Let’s say you have a game collection for your Amiga right? Lets say 200 games. Wouldnt it be nice to have all those games online? Just readily available regardless of where you may be? Without “you know who” sending you a nasty email?

Well, just encode your game as described above, include the data-picture in your WordPress post, and do that for each of your games. Since you can encrypt these images they will be worthless to others. But for you its a neat way of hosting all your games online for free (like WordPress or Blogger) and play them via Amibian or the patched UAE4Arm (ops, did I share that, sorry dirk *grin*) and you’re home free.

You know what’s really cool? For this part Amibian doesnt even need a server. So you can just save the Amibian.js html page on your phone and that’s all you need.


Drink up me hearties yo ho!

Smart Pascal, the next generation

April 15, 2017 1 comment

I want to take the time to talk a bit about the future, because like all production companies we are all working towards lesser and greater goals. If you don’t have a goal then you are in trouble; Thankfully our goals have been very clear from the beginning. Although I must admit that our way there has been.. “colorful” at times.

When we started back in 2010 we didn’t really know what would become of our plans. We only knew that this was important; there was a sense of urgency and “we have to build this” in the air; I think everyone involved felt that this was the case, without any rational explanation as to why. Like all products of passion it can consume you in a way – and you work day and night on turning an idea into something real. From the intangible to the tangible.


It seems like yesterday, but it was 5 years ago!

By the end of 2011 / early 2012, Eric and myself had pretty much proven that this could be done. At the time there were more than enough nay-sayers and I think both of us got flamed quite often for daring to think different. People would scoff at me and say I was insane to even contemplate that object pascal could ever be implemented for something as insignificant and mediocre as JavaScript. This was my first meeting with a sub-culture of the Delphi and C++ community, a constellation I have gone head-to-head with on many occasions. But they have never managed to shake my resolve as much as inch.



When we released version 1.0 in 2012 some ideas about what could be possible started to form. Jørn defined plans for a system we later dubbed “Smart net”. In essence it would be something you logged onto from the IDE – allowing you to store your projects in the cloud, compile in the cloud (connected with Adobe build services) and essentially move parts of your eco-system to the cloud. Keep in mind this was when people still associated cloud with “storage”; they had not yet seen things like Uber or Netflix or played Quake 3 at 160 frames per second, courtesy of asm.js in their browser.

The second part would be a website where you could do the same, including a live editor, access to the compiler and also the ability to buy and sell components, solutions and products. But for that we needed a desktop environment (which is where the Quartex Media Desktop came in later).


The first version of the Media Desktop, small but powerful. Here running in touch-screen mode with classical mobile device layout (full screen forms).

Well, we have hit many bumps along the road since then. But I must be honest and say, some of our detours have also been the most valuable. Had it not been for the often absurd (to the person looking in) research and demo escapades I did, the RTL wouldn’t be half as powerful as it is today. It would deliver the basics, perhaps piggyback on Ext.js or some lame, run of the mill framework – and that would be that. Boring, flat and limited.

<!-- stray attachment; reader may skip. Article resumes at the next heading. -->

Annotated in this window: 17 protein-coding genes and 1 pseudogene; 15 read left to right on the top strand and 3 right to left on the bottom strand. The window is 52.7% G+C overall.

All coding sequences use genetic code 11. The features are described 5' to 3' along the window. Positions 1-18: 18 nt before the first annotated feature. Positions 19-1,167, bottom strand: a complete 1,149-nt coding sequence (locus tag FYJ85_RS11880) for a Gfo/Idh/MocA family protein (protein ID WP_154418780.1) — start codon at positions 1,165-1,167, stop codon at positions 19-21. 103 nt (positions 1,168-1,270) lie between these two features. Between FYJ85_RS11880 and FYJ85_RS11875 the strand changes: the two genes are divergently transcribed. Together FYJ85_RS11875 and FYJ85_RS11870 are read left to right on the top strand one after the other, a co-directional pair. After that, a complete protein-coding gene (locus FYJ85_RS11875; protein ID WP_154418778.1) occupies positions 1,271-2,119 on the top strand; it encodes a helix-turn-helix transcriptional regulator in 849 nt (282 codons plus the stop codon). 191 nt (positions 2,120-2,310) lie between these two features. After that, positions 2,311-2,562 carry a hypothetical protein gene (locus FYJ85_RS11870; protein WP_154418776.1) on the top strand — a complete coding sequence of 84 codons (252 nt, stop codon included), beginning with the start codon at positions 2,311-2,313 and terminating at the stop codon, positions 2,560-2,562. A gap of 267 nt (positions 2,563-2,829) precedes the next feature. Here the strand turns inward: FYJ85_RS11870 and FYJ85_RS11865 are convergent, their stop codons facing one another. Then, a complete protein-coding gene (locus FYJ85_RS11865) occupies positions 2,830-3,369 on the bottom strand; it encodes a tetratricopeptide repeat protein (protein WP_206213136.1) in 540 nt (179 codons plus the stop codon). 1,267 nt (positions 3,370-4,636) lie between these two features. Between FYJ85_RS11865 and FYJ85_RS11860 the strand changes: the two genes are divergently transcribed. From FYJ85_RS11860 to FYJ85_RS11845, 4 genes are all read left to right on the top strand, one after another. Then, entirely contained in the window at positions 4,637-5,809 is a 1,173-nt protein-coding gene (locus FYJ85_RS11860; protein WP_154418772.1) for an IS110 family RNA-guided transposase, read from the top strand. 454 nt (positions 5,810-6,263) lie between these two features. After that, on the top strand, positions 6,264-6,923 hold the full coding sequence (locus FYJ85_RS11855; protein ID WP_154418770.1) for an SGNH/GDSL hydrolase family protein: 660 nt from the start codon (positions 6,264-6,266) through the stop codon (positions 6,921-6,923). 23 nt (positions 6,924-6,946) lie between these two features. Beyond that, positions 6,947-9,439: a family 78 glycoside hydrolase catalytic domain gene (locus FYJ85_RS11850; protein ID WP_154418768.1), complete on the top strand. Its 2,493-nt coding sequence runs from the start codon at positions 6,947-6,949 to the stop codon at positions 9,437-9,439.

What we really wanted to deliver was a platform. Not just a website, but a rich environment for creating, delivering and enjoying web and cloud based applications. And without much fanfare – that is ultimately what the Smart Desktop and it’s sexy node.js back-end is all about is all about.

We have many project types in the pipeline, but the Smart Desktop type is by far the most interesting and powerful. And its 100% under your control. You can create both the desktop itself as a project – and also applications that should run on that desktop as separate projects.

This is perfectly suited for NAS design (network active storage devices can usually be accessed through a web portal on the device), embedded boards, intranets and even intranets for that matter.

You get to enjoy all the perks of a multi-user desktop, one capable of both remote desktop access, telnet access, sharing files and media, playing music and video (we even compiled the mp4 codec from C to JavaScript so you can play mp4 movies without the need for a server backend).

The Smart Desktop

The Smart Desktop project is not just for fun and games. We have big plans for it. And once its solid and complete (we are closing in on 46% done), my next side project will not be more emulators or demos – it will be to move our compiler(s) to Amazon, and write the IDE itself from scratch in Smart Pascal.

smart desktop

The Smart Desktop – A full desktop in the true sense of the word

And yeah, we have plans for EmScripten as well – which takes C/C++ and compiles it into asm.js. It will take a herculean effort to merge our RTL with their sandboxed infrastructure – but the benefits are too great to ignore.

As a bonus you get to run native 68k applications (read: Amiga applications) via emulation. While I realize this will be mostly interesting for people that grew up with that machine – it is still a testament to the power of Smart and how much you can do if you really put your mind to it.